Japanese Stone Colors, a Visual Glossary

Discussion in 'Straight Razors' started by Steve56, Aug 4, 2022.

  1. Steve56

    Steve56 Hone Hoarder

    I composed this post for my friends on another forum who were atruggling a bit with the Japanese color names and what they looked like, and thought that people here might find it useful too.

    The first three images are kiita, which means ‘yellow board’ in English, because they thought that the stones looked like pieces of yellow pine. Most Japanese stone colors and patterns are named after things in nature.

    The first image shows stones that I will call ‘true kiita’, my own term that just means a stone that’s mostly yellow. There are all sorts of shades and variations as you will see. The reason that I coined the term is that kiita is a valuable color, and sellers many times try to sell many light colored stones as kiita that are not yellow. There’s nothing wrong with that as long as you aren’t paying a premium for a stone that is not yellow.

    The second image is reddish kiita, and of course red and yellow make orange, which is a very attractive color. Some people might call these iromono or iro (multicolored) and some do have other colors mixed in.

    The third image is what’s commonly called lime kiita, a yellow stone with a hint of green which gives them a colder but very attractive color.

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    Last edited: Aug 4, 2022
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  2. Steve56

    Steve56 Hone Hoarder

    The first image below is what a Japanese seller calls ‘withered’ color and says that it’s frequently typical of Nakayama, which I cannot vouch for. These color stones are a light tan or light brown, but unlike kiita there is no yellow in them. It’s a very nice color because you can see how quickly the slurry turns black or the swarf builds.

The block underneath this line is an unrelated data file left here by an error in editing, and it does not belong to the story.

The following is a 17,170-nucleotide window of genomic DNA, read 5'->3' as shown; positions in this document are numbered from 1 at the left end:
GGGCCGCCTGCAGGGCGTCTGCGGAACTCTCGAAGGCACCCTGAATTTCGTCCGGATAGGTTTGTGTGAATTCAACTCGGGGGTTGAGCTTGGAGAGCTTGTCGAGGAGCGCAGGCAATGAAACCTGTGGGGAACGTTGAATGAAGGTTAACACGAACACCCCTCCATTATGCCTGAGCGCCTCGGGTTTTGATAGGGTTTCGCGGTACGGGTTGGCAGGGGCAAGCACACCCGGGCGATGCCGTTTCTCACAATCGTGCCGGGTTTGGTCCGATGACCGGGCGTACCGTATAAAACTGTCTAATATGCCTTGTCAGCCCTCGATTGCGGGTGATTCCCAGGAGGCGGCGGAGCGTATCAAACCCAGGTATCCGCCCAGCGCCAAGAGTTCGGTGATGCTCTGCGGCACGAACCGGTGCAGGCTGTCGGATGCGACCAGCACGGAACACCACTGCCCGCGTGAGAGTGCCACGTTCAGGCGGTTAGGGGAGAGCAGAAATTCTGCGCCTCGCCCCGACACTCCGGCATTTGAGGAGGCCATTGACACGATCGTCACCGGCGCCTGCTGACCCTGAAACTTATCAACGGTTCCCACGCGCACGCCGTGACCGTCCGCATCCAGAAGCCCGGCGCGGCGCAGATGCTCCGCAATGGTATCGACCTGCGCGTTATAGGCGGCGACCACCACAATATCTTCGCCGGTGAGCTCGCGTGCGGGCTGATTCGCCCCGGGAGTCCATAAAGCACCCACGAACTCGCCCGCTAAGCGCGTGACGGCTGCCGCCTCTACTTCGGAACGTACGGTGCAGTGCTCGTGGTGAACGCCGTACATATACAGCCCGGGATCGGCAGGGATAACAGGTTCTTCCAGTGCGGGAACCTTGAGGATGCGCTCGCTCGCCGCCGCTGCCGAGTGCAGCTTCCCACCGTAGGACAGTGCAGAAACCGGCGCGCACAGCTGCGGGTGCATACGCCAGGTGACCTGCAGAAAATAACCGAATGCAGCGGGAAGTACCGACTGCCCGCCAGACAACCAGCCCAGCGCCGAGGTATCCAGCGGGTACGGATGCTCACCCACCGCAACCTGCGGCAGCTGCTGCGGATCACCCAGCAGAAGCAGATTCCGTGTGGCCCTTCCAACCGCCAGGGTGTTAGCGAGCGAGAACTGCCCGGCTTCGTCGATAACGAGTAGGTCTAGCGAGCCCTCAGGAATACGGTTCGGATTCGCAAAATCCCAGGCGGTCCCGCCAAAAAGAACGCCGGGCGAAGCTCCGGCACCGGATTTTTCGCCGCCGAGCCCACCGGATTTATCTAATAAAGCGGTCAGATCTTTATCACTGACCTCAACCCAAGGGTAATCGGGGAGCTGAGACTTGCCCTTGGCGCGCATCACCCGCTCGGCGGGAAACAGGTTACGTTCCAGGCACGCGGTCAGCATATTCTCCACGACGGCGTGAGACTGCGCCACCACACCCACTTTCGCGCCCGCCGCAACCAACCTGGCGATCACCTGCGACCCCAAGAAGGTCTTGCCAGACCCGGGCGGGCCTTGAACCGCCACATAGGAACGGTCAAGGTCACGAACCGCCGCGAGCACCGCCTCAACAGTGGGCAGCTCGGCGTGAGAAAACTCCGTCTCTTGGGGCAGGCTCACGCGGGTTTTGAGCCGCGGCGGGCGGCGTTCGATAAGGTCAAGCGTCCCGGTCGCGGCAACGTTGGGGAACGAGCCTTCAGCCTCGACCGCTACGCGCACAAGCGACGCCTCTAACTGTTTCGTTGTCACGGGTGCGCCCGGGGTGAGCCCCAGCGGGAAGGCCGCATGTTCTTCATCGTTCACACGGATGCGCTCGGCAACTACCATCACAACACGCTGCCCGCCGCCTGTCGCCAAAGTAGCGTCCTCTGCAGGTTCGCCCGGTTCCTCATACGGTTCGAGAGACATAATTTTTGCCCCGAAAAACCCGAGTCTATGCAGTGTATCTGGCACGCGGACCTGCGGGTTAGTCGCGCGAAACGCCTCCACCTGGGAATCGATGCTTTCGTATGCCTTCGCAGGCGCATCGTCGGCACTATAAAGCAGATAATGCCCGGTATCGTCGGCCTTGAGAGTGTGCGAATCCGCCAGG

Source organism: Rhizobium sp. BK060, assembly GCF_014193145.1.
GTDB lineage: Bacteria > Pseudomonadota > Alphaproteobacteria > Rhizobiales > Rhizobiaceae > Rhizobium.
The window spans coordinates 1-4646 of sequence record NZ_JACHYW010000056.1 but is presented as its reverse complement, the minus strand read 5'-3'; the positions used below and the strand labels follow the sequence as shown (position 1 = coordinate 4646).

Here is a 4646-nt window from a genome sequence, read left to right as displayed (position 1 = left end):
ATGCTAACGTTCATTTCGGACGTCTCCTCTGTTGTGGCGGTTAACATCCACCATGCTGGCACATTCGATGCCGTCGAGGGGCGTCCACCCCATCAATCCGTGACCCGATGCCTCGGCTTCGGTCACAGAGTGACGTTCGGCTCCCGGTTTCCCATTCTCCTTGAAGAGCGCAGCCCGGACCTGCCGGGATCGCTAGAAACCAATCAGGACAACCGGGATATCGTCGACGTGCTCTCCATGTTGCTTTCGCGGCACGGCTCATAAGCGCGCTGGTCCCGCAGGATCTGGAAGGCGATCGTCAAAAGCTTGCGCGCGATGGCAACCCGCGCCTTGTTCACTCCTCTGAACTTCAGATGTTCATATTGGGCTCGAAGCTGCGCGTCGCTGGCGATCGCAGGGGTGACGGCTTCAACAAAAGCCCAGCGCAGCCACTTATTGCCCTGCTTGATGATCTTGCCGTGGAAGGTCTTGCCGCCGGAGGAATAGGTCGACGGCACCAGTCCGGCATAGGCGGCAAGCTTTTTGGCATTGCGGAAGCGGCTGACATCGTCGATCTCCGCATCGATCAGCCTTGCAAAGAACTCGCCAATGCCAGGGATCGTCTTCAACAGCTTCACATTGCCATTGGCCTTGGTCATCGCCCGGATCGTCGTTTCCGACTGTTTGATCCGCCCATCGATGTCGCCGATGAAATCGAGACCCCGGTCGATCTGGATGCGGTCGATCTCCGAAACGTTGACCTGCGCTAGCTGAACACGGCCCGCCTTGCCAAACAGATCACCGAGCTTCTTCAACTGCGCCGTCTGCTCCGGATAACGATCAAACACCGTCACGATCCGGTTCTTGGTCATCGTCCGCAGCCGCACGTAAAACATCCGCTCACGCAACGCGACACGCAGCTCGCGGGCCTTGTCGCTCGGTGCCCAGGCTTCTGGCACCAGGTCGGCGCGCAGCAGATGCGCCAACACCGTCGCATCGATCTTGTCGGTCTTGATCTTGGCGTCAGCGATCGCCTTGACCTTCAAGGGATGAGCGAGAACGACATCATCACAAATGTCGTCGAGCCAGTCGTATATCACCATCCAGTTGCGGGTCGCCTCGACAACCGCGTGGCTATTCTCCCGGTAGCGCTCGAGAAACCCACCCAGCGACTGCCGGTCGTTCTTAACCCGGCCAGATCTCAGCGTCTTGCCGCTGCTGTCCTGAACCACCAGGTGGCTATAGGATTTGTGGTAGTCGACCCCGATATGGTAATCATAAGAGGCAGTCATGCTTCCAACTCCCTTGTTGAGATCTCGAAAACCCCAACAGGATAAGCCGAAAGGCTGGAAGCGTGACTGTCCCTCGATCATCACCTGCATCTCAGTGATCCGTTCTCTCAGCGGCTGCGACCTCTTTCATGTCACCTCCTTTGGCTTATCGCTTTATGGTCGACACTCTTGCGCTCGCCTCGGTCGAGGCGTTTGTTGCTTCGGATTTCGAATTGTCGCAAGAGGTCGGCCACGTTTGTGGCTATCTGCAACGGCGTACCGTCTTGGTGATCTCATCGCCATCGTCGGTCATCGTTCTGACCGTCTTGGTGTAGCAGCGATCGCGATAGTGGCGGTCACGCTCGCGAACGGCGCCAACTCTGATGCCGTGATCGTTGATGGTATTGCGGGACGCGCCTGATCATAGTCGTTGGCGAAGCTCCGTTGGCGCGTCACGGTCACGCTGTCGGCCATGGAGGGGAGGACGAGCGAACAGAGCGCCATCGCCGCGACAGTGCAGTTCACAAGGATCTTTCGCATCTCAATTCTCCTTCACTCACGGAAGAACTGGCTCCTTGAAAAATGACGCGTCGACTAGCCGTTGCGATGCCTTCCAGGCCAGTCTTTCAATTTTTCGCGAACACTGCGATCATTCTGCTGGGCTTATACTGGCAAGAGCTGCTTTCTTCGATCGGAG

The second image is habutae color or close to it, which is a fine kimono silk used for the best kimono. It’s typically white or eggshell color. Many times this color is associated with the suita layer stones, but these two are not suita. They’re essentially colorless or neutral stones that are near white. Habutae is also a valuable color so sellers take liberty when describing their wares.

    The third and fourth images are iromono, also called iro for short and means multicolored.

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  3. Steve56

    Steve56 Hone Hoarder

    The first image below is what’s called a ‘seaweed’ color, it’s a mostly greenish brown (or brownish green). It can have a little yellow thrown in too, but I would not call it kiita.

    The second image is murasaki, or strawberry color, and this one lives up to it’s name.

    Finally, karasu means ‘crow’ in English, and is a pattern rather than a color, but it’s frequently talked about with colors so I’ll post it here. The pattern reminded them of crows flying against a grey sky. Classic karasu frequently comes from a deeper layer and are frequently hard and fine, good razor finishers.

    Aa word of warning about karasu stones: this is also a desirable and expensive pattern, and many times the layer of ‘crows’ is very thin, sometimes almost paper thin over a solid grey stone. What you don’t want to do is pay an inflated price for the pattern, lap it a few times and end up with a grey stone that’s worth 10% of what you paid for it. You can many times see the edges of the ‘crows on the sides, which gives you a visual clue of how deep the crow layer runs into the stone.

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  4. Steve56

    Steve56 Hone Hoarder

    First image, ‘green plate’, second image, asagi (blueish).

    I hope these posts can help people who are just heading down the JNat path.

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  5. TestDepth

    TestDepth Well-Known Member

    First… absolutely gorgeous stones!
    And more importantly, thanks for sharing your knowledge Steve… always a pleasure reading your posts.
     
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  6. PLANofMAN

    PLANofMAN Eccentric Razor Collector

    Article Team
    Great post! But... when are we going to talk about the face in the stone?
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  7. Steve56

    Steve56 Hone Hoarder

    Thank you Tom and Ryan, glad to help!
     
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